Setting the layout property in Flex 4

Posted by rvollmar on June 13, 2009

In Flex 3, the layout property could be set to strings such as “absolute”, “horizontal”, and “vertical”. In Flex 4, the layouts are classes such as BasicLayout, HorizontalLayout, VerticalLayout, and TileLayout. If you try to set the layout property in a class’ MXML tag, you will get the compiler error “values of type spark.layouts.supportClasses.LayoutBase cannot be represented in text.” Here are some options:

1. To set the layout for the Application in MXML:

<s:Application ...>
    <s:layout>
        <s:VerticalLayout />
    </s:layout>
...

2. To set the layout for a Group:

<s:Group>
    <s:layout>
        <s:VerticalLayout />
    </s:layout>
...

3. That seemed verbose, so there’s a shortcut to set the layout for a Group; you can use VGroup and HGroup:

<s:VGroup>
...

Enjoy,
– Rob

Posted in Application, Group, Layout | Leave a Comment »

A class is missing!

Posted by rvollmar on June 13, 2009

You may notice that code completion seems to fail for some classes. If this is happening to you, try pressing control + space twice. In order to guide developers into using the new Spark classes, code completion has been turned off by default for certain Halo (mx) classes.

To modify this behavior, select Window > Preferences > Flash Builder > Editors > MXML Code > Advanced. This control shows the order of the suggestions as you repeatedly press control + space. Moving “All” to the top will allow all classes matching your partial word to be suggested in the initial code completion hint.

– Rob

Posted in Builder | Leave a Comment »

“We file bugs and they go into a black hole”

Posted by rvollmar on February 17, 2009

I saw a comment like this recently and thought it would be a good thing to address. I’ve thought about it, and there are a few areas where bugs seem to…linger. The good news is that usually you can do something about it.

Community

Community members need to take action on bugs with a Community status. Specifically, vote on them!! Two votes will move a bug to the New status; that’s when they show up in QE bug queues. Sometimes we like to look through Community bugs on our own just because, but please don’t rely on it!

Info Needed

When we need information from someone, we add a comment and set the status to Info Needed. You, the diligent user, promptly provide the information, and then the bug just sits there. Sound familiar? This is because we expect users to click on the “Info Supplied” link on the left. That will kick the bug back into our queues. How would you know to do this? Well, until now you wouldn’t!  We hadn’t given you much documentation, and we carefully hid the little bit of doc we did give you. Sorry about that; there is more doc. now (see my other post) and I hear we’re going to post more obvious links soon. Also, we’re being more diligent about signing up to watch bugs so that we can catch these situations.

Deferred

When a bug is closed as Deferred, that means it has been deferred for the current release, not forever. As planning for the next release starts up, management considers the deferred bugs. Some will be selected, and the rest will be retired.  You can decrease the chances that a bug will get retired by voting and commenting on it.  The comments should involve things such as the use case(s), an idea of how often people will run into the issue, and why the suggested workaround (if any) is insufficient. Note that writing in ALL CAPS and adding !!lots of exclamation points!! may be effective in conveying your emotion, but won’t do much to convince management to open the bug. A retired bug will probably never get fixed. No bug should simply be deferred over and over.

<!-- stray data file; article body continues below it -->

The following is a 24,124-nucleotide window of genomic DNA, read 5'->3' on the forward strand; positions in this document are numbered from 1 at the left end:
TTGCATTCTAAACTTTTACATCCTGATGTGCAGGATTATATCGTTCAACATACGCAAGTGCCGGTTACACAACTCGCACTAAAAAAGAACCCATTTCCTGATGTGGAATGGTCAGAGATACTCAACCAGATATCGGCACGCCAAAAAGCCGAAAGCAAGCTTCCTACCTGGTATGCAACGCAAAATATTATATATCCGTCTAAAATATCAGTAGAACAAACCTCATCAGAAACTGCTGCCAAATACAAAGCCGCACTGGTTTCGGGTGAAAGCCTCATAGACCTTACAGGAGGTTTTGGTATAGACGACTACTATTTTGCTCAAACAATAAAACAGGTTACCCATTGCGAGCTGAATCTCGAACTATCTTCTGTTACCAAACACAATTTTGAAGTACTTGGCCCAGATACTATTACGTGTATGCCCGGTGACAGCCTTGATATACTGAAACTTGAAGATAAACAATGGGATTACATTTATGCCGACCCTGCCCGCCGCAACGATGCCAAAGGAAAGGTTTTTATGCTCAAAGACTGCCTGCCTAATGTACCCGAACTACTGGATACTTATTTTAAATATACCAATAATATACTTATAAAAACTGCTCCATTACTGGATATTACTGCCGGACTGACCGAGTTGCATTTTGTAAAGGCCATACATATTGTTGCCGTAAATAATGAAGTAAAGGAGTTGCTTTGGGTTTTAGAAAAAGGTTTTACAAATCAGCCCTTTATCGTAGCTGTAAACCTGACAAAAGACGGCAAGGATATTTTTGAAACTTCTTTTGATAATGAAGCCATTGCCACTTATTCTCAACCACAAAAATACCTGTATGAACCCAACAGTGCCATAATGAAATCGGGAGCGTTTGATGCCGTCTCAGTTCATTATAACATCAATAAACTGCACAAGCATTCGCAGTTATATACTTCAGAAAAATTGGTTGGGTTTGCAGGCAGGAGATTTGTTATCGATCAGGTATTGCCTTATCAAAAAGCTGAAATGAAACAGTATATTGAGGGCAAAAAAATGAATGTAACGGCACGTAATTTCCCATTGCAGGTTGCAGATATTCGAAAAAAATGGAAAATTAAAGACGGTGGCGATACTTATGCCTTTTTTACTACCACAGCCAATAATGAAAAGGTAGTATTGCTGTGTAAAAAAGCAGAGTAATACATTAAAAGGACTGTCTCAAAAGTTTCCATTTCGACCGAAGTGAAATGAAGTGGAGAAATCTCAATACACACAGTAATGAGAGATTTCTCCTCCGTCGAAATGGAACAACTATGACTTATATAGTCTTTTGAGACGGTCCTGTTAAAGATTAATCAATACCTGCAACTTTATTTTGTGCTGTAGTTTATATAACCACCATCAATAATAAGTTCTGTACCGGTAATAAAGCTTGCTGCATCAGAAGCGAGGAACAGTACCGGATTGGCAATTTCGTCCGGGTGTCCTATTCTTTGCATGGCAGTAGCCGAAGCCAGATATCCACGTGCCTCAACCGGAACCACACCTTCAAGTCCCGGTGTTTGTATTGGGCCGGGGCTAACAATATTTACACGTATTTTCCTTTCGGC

External

When a bug is closed as External, that means it’s in some other product.  It may affect Flex applications, but it is not a bug in the actual SDK and will not be tracked in the Flex bug database. This could be at Adobe (e.g. Flash Player bugs) or at another company (e.g. web browser bugs). Usually the other bug database is private, so you won’t be able to look up the status of the other bug. Sorry! You can add a comment requesting an update, and if one of us sees the comment (hopefully we’ve signed up to get email when comments are made…) we’ll go look it up and tell you the status if we can.

Finally, be sure to sign up to watch your bugs. That way you’ll be sure to get email as it moves through the process, as we ask for information, etc…

Best,

– Rob

Posted in Flex Bug Database (Jira) | Leave a Comment »

Flex bug database documentation

Posted by rvollmar on February 15, 2009

In a recent meeting, it seemed that some community members were frustrated about not knowing our bug workflow.  Some basic information has been available, but it’s a little hard to find.  Information has been added, and here are direct links:

The main page: https://bugs.adobe.com/confluence/display/ADOBE/Home

The bug life cycle: https://bugs.adobe.com/confluence/display/ADOBE/Bug+life+cycle

The other way to get this page is to go to http://bugs.adobe.com/flex and then click on the “bug standards/community process” link.

Hope it helps!

– Rob

Posted in Flex Bug Database (Jira) | Leave a Comment »